The identification of both gene and miRNA variations in LRRK2 KO mice prompted us to analyze in more detail potential mRNA:miRNA regulatory networks (Fig. 3A). Only opposite correlations (i.e., increased miRNAs associated with decreased mRNAs and vice versa) were included in this analysis. Bioinformatics analysis using IPA identified a total of 214 mRNA:miRNA pairings (Fig. 3B), suggesting that up to 1/3 of mRNAs are prone to miRNA regulation in this model. Highest-ranking miRNAs included miR-16/15a (46 targets), miR-27b (44 targets), let-7f (35 targets), miR-26b (33 targets), and miR-25 (30 targets). Of note, most miRNAs had overlapping target mRNA transcripts (data not shown), consistent with the notion of cooperative regulation of mRNA abundance by multiple miRNAs . When analysed altogether, miRNA-dependent pathways were associated with biologically important pathways and networks.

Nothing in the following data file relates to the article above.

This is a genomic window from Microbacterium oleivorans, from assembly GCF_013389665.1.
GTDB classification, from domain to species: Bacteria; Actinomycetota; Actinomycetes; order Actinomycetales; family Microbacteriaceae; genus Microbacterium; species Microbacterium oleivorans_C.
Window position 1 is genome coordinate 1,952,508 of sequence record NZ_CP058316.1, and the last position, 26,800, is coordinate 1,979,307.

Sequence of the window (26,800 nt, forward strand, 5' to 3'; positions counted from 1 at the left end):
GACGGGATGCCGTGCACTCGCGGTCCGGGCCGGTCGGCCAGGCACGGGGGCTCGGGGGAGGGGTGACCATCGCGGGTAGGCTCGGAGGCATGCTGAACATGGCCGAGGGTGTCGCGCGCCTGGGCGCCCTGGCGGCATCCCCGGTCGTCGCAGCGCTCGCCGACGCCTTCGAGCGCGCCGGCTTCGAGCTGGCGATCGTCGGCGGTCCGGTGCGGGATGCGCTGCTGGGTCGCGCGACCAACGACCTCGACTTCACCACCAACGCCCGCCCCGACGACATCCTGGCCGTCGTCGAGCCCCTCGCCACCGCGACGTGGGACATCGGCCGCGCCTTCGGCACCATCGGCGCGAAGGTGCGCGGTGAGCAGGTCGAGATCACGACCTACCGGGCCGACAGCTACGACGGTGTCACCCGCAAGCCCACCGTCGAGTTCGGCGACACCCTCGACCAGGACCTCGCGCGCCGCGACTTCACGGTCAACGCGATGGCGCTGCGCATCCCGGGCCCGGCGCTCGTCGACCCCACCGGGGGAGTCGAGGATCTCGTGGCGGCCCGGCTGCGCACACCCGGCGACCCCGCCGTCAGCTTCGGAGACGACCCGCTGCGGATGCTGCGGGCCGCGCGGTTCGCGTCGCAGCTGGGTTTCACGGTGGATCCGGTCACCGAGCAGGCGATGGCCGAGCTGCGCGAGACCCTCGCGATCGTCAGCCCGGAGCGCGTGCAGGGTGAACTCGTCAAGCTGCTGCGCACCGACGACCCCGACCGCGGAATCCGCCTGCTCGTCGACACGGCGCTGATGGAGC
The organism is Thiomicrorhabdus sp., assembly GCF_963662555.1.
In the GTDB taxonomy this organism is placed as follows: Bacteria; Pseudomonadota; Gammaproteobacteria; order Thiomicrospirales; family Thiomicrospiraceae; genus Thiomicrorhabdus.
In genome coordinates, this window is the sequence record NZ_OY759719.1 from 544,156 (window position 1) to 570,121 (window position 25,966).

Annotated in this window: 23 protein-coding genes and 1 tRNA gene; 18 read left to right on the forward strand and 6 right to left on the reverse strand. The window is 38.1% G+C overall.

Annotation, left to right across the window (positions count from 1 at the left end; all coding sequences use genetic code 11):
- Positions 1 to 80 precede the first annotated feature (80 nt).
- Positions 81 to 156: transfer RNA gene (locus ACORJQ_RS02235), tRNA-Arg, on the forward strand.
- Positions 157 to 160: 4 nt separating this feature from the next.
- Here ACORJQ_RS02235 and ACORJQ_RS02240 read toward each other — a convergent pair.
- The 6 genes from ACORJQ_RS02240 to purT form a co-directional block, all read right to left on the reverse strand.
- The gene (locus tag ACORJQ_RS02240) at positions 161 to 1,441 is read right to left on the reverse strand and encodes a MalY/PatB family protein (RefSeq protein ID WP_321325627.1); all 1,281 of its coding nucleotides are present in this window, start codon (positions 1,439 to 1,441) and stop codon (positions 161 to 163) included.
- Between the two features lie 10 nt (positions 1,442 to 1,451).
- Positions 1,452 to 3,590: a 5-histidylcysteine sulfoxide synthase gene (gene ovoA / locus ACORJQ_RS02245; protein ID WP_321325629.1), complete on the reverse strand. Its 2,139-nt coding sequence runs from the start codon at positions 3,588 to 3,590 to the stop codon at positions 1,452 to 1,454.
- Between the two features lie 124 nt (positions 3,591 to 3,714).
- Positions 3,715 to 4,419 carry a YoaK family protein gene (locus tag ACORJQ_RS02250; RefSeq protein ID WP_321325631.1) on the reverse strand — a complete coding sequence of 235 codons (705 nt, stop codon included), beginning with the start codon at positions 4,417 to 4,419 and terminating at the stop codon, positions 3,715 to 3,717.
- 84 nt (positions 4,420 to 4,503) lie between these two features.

(A) Schematic overview of mRNA:miRNA pairing performed using the IPA software. This analysis allows the discrimination between potential miRNA targets and non-miRNA targets. The generated lists of genes are then processed for biological and functional significance. (B) Number of IPA-generated mRNA:miRNA pairings. Thirteen misregulated miRNAs (from a total of 24) are predicted to regulate 214 genes (from a total of 671). The top-ranking miRNAs are miR-16 and miR-15a, which harbour the same seed sequence (GCTGCT), and thus functional mRNA binding site. Changes in miR-16/15a levels were confirmed by qRT-PCR. (C) Shown here are statistically significant (P<0.05) IPA-generated networks. Both upregulated and downregulated genes predicted to be regulated by miR-16/15a were included in the analysis. Highlighted pathways are relevant for brain function and disease. The image was generated using the IPA software.